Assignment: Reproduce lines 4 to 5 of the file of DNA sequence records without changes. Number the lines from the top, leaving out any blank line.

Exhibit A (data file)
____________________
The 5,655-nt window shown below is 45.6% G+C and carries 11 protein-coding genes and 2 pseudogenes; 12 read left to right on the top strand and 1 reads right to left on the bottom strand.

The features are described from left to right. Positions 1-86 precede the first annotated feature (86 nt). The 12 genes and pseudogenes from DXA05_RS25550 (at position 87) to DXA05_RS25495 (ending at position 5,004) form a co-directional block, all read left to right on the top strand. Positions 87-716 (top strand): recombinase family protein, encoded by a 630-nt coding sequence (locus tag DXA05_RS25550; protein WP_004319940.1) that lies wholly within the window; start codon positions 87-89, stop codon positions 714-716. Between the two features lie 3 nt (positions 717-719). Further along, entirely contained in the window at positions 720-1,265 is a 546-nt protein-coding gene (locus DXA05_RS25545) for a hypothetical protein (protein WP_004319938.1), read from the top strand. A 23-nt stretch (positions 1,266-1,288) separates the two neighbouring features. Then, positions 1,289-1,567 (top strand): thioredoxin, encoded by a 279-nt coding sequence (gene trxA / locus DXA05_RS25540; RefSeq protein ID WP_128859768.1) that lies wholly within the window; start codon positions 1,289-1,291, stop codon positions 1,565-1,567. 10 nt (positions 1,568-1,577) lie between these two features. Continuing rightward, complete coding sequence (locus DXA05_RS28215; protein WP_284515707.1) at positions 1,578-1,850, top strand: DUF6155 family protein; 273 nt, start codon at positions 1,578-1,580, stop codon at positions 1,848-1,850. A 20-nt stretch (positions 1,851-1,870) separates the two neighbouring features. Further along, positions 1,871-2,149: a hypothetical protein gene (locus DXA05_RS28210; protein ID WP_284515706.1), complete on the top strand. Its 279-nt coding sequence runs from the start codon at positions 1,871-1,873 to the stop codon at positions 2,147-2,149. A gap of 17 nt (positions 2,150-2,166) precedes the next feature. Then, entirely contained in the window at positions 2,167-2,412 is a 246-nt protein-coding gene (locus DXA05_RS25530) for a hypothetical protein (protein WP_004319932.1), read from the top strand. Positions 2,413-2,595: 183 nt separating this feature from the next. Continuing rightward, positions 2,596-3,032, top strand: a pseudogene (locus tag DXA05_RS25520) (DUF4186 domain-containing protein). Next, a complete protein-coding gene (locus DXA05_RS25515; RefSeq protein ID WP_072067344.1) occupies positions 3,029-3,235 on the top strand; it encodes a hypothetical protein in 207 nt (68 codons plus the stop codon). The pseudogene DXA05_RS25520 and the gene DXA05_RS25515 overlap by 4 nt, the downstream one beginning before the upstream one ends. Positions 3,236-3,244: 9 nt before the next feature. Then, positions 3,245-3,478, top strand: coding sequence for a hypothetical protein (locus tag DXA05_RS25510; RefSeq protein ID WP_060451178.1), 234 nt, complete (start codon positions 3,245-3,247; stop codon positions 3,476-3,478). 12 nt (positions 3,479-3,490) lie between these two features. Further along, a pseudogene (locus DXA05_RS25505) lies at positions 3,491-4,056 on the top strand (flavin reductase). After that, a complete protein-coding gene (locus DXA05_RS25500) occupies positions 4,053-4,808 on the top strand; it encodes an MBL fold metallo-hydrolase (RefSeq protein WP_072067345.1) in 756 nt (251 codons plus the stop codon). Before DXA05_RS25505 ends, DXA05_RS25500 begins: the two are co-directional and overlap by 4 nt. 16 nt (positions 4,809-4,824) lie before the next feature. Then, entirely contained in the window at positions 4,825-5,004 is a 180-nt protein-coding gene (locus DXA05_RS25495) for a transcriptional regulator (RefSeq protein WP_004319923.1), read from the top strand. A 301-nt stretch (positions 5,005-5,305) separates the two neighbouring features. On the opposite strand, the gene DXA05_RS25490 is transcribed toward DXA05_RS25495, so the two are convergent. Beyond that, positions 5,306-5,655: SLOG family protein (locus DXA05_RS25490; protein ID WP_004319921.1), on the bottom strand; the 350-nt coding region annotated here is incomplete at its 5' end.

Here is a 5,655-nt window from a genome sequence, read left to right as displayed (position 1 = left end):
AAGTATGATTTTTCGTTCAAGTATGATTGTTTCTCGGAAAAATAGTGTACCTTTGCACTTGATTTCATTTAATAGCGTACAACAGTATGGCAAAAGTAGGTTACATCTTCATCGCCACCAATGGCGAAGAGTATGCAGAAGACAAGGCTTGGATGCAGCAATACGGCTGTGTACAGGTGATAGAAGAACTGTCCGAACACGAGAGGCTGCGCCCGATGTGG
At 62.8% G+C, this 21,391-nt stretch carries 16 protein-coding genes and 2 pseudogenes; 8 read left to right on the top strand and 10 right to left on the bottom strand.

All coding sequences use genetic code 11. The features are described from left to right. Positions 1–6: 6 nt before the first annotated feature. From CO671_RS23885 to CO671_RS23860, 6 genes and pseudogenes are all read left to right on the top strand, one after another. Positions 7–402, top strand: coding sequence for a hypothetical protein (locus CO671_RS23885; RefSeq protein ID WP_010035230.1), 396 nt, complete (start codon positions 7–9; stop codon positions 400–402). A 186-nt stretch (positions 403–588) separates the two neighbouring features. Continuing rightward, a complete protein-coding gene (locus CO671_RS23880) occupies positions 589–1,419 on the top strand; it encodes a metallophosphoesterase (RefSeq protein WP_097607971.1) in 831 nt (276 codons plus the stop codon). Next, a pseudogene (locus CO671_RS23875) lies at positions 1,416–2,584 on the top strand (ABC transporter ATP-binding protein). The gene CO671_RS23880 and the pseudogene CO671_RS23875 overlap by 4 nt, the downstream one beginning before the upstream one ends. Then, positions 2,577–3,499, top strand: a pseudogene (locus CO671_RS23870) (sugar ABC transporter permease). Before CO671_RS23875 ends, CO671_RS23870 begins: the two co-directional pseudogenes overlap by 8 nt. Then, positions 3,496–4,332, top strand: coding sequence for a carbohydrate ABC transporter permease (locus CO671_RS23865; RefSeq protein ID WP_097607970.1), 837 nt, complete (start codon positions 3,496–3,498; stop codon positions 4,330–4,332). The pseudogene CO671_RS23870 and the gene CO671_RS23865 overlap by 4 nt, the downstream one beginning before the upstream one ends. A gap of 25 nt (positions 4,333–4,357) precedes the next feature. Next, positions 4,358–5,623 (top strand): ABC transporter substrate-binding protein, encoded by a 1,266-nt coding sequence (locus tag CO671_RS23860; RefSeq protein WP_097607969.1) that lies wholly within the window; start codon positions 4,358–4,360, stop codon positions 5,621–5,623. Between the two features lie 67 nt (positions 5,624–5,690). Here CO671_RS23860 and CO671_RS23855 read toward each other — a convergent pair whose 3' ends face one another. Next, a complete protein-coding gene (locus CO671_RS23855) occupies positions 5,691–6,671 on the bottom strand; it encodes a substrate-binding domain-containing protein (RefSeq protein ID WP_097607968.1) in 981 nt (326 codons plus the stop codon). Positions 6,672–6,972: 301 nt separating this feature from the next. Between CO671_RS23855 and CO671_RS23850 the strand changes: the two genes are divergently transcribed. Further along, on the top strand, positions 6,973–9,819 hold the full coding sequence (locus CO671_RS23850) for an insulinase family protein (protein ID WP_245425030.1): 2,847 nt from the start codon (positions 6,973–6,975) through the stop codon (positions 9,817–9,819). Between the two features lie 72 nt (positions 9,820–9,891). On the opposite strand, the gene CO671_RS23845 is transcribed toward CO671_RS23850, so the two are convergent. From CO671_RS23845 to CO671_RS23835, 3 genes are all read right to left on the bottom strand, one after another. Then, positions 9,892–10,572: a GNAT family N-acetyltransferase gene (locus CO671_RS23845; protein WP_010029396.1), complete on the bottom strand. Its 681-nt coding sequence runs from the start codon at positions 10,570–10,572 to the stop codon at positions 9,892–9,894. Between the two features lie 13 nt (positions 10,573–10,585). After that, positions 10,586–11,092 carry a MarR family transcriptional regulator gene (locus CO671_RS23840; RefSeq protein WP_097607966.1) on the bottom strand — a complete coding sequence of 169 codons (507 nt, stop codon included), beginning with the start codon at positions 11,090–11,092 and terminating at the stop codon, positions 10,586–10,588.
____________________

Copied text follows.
AAGTATGATTTTTCGTTCAAGTATGATTGTTTCTCGGAAAAATAGTGTACCTTTGCACTTGATTTCATTTAATAGCGTACAACAGTATGGCAAAAGTAGGTTACATCTTCATCGCCACCAATGGCGAAGAGTATGCAGAAGACAAGGCTTGGATGCAGCAATACGGCTGTGTACAGGTGATAGAAGAACTGTCCGAACACGAGAGGCTGCGCCCGATGTGG
At 62.8% G+C, this 21,391-nt stretch carries 16 protein-coding genes and 2 pseudogenes; 8 read left to right on the top strand and 10 right to left on the bottom strand.